In our last article we looked at the different kinds of categories you should look into when naming a business / product or anything else that needs intelligent branding. Today we are going to suggest some all-important considerations to put your naming plan into action. This way your brand can achieve long term flexibility, be friendly across various internet contexts, and most importantly – get the desired response and outcome from your audience.
1) Plan for the probable
Right now 'Peter’s Massage Parlour' may make a lot of sense. But if you can foresee that there may be a need to expand on that service later on, your name (and branding that flows from it) could suffer. If you know you will always offer Massages and they will always be the bulk of the business then adding this term into your brand name can have great benefits, especially for your SEO, but don't let yourself or your brand become restricted further down the track.
Often companies that expand their offering beyond directly-related fields are forced to update their brand name, which of course takes time and money, but most of all means that you can potentially lose out from the effort you put into making people remember and appreciate you in the first place.
2) Don't forget your logo
A big mistake business owners make in brand creation is launching a name first and then tackling the logo later on, which can lead to an awkward visual mismatch between the two. It can be simpler to think “name first, logo after” but make sure that you’re not excluding logo design considerations from the process entirely.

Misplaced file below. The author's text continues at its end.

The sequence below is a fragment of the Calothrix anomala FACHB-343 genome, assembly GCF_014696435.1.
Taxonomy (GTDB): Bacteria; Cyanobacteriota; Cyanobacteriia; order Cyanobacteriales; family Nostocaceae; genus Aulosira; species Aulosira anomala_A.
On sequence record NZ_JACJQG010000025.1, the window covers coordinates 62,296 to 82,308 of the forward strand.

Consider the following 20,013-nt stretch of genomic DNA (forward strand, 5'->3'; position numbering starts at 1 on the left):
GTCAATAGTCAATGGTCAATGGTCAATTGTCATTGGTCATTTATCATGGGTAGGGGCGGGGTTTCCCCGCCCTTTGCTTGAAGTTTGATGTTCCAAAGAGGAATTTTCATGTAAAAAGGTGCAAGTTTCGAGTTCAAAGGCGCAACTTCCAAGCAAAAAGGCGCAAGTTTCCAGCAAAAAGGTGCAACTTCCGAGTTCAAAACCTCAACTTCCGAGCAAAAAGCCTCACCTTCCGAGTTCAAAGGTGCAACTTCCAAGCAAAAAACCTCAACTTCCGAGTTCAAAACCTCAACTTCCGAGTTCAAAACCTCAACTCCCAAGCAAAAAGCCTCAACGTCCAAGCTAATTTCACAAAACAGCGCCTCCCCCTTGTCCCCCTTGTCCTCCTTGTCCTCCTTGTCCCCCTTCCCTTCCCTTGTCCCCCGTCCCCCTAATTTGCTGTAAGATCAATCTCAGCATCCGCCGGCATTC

3) Be web friendly
When you’re putting your site together, make sure that you take these important considerations into account to secure your great name.
There’s nothing worse than putting all your love into a name only to find out it already exists, or that a competitor’s is too similar. Make a habit of searching for existing names at registers such as this: Search Business Names. Be sure to avoid sounding similar to other business names, not just because you want your brand to stand out, but also because if a competitor has ‘claimed’ a niche with their name you will find yourself competing against an established idea and losing out on available opportunities.
Check URL hyphenation and length
Many company names can look good truncated into one word and make it easier for visitors to find you. For example ‘career-exchange.com.au’ would not be as straight forward as ‘careerexchange.com.au’ where URLs do not function with spaces but use hyphenation instead. However, if you have a function attached to your business name which makes it longer it is worth comparing the difference, for example ‘peterssmassageparlour.com.au’ becomes confusing whereas ‘peters-massage-parlour.com.au’ helps make sure that your name isn’t getting lost.
4) Register, place and update
Finally, once you decide on a business name (we hope it wasn’t too painful for you!) make sure you ‘nab’ your name in every relevant space you can think of, this will also do wonders for your SEO. Below are the common areas you should be getting an early foothold in once you’re ready.
Website: Register your own domain name with a hosting provider, refer to our domain hosting options article.
Directories: websites such as hotfrog and whitepages allow you to list your companies name and details for searchers to find. Many are free.
Register: The Australian Government shares steps to Registering your Business Name, and you can view more information on registering and trademarking your intellectual property here.
Is it all too much?
Career Exchange and Psych Press have had much experience when it comes to making new brands, products and webpages and we’re here to help. Let us know what you’re aiming to do or what your issues are in the online marketing world and we will give you a down to earth overview of whether our Content, Development or SEO packages can help. Contact email@example.com or call 03 9670 0590.